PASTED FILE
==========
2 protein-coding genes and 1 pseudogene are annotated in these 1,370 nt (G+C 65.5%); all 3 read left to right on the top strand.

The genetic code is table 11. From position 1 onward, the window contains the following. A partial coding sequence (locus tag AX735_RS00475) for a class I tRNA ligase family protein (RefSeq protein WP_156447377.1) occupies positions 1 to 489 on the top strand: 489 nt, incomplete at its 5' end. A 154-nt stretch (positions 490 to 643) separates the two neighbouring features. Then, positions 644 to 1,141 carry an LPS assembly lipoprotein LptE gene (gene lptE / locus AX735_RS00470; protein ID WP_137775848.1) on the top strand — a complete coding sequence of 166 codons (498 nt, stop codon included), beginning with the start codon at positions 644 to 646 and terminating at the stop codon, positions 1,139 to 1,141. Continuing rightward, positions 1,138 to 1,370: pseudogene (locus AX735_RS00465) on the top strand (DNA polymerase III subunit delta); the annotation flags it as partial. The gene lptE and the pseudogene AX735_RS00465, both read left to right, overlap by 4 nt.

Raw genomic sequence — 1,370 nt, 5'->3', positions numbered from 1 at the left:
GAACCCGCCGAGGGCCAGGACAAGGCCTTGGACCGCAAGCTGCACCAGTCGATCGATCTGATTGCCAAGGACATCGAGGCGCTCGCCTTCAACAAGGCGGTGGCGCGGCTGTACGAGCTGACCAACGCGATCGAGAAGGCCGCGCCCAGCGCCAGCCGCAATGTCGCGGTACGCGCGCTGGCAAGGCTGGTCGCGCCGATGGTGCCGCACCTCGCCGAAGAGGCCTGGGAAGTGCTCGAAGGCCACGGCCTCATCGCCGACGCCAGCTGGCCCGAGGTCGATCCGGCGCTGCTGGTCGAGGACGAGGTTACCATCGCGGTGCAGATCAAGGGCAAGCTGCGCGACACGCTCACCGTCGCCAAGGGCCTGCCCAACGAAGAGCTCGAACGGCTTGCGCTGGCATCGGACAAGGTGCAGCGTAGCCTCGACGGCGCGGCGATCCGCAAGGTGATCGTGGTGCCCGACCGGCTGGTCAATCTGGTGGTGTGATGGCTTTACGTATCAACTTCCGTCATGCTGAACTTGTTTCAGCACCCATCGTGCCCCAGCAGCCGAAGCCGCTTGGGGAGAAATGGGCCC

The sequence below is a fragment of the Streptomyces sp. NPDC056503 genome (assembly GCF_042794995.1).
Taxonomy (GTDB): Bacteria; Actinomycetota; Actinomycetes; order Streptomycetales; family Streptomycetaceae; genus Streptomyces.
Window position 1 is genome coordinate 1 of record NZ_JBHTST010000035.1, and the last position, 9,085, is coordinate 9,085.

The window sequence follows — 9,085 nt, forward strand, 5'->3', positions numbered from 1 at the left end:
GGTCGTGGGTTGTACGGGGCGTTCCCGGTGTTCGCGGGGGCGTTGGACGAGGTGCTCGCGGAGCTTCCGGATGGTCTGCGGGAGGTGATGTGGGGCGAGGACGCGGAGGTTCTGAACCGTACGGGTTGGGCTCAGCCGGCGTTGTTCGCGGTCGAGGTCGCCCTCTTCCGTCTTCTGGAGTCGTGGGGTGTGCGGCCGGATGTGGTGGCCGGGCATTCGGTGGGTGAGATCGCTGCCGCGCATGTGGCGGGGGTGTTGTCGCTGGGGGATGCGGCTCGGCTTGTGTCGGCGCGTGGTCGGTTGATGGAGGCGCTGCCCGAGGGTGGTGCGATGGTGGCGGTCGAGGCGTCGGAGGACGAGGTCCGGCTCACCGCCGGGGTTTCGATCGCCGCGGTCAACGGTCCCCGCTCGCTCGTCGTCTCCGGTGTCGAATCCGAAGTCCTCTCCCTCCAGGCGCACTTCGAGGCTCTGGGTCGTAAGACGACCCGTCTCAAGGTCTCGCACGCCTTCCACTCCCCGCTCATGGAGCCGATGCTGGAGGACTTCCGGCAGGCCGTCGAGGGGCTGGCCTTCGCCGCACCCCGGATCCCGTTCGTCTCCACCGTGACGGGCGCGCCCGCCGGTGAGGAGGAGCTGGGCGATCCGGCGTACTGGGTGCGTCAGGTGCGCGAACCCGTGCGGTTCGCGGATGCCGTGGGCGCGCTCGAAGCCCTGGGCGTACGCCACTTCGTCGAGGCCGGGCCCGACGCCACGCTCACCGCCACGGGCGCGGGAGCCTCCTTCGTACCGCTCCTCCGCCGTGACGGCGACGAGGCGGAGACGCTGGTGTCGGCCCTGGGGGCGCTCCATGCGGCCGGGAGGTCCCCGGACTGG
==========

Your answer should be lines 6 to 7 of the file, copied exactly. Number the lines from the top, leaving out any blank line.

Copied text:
Taxonomy (GTDB): Bacteria; Actinomycetota; Actinomycetes; order Streptomycetales; family Streptomycetaceae; genus Streptomyces.
Window position 1 is genome coordinate 1 of record NZ_JBHTST010000035.1, and the last position, 9,085, is coordinate 9,085.